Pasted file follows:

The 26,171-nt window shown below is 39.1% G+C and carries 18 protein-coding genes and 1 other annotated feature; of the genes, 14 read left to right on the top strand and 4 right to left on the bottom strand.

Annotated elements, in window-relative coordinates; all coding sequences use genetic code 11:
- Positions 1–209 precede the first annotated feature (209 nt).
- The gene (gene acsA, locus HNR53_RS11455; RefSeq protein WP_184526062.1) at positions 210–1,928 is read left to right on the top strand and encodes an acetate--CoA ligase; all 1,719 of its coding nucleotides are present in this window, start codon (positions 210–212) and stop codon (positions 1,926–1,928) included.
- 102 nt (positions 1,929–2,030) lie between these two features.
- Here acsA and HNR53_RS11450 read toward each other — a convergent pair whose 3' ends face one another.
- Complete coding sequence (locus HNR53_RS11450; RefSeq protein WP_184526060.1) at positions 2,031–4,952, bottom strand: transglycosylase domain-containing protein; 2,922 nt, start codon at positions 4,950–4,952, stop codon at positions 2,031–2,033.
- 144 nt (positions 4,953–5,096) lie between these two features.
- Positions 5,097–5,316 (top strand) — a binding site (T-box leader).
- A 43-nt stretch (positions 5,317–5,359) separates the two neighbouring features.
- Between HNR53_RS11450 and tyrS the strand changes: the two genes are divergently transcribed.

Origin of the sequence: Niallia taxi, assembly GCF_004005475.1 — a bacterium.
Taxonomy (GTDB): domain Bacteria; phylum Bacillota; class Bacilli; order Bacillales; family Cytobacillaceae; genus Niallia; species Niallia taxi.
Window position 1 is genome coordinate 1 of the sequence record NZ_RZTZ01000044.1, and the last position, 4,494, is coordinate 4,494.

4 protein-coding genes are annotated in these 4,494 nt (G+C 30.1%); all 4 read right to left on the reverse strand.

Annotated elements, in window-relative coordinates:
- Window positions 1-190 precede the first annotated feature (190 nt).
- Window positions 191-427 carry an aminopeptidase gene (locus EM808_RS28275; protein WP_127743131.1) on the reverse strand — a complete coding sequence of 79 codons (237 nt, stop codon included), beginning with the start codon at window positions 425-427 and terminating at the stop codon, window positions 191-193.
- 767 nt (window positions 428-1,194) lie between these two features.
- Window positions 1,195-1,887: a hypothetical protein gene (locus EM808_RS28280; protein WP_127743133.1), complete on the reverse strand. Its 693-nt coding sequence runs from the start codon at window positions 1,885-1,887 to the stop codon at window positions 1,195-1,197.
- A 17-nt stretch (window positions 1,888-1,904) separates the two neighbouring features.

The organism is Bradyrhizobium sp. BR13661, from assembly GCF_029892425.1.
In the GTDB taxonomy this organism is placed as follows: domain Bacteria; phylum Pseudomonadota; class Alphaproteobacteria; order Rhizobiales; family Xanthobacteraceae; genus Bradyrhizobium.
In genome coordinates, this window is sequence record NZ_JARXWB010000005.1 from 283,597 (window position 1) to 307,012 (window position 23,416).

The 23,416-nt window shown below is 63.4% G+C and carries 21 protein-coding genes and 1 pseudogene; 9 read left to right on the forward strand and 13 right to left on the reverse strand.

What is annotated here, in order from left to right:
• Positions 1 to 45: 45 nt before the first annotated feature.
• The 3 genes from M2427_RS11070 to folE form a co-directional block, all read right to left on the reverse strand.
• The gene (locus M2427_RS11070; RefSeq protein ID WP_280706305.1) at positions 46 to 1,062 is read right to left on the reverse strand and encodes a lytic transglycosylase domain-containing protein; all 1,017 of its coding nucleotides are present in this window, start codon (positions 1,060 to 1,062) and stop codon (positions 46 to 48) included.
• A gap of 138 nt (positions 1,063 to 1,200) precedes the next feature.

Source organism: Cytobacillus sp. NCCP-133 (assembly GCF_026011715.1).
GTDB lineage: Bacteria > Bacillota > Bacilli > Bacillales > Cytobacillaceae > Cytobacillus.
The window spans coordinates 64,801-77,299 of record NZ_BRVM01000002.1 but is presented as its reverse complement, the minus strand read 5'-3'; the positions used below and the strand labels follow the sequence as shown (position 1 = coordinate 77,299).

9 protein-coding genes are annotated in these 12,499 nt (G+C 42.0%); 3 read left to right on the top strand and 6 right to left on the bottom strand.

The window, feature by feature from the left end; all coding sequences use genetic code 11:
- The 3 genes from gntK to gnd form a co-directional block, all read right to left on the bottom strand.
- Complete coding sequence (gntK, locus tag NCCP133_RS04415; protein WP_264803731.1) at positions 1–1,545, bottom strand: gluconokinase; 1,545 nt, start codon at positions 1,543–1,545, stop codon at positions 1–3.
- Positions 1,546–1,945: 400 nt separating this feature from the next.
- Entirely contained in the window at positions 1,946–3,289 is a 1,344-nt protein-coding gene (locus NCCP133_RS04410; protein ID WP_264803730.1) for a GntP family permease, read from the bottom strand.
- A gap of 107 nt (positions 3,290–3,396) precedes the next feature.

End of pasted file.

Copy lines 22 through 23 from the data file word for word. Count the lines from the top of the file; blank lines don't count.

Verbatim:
The organism is Bradyrhizobium sp. BR13661, from assembly GCF_029892425.1.
In the GTDB taxonomy this organism is placed as follows: domain Bacteria; phylum Pseudomonadota; class Alphaproteobacteria; order Rhizobiales; family Xanthobacteraceae; genus Bradyrhizobium.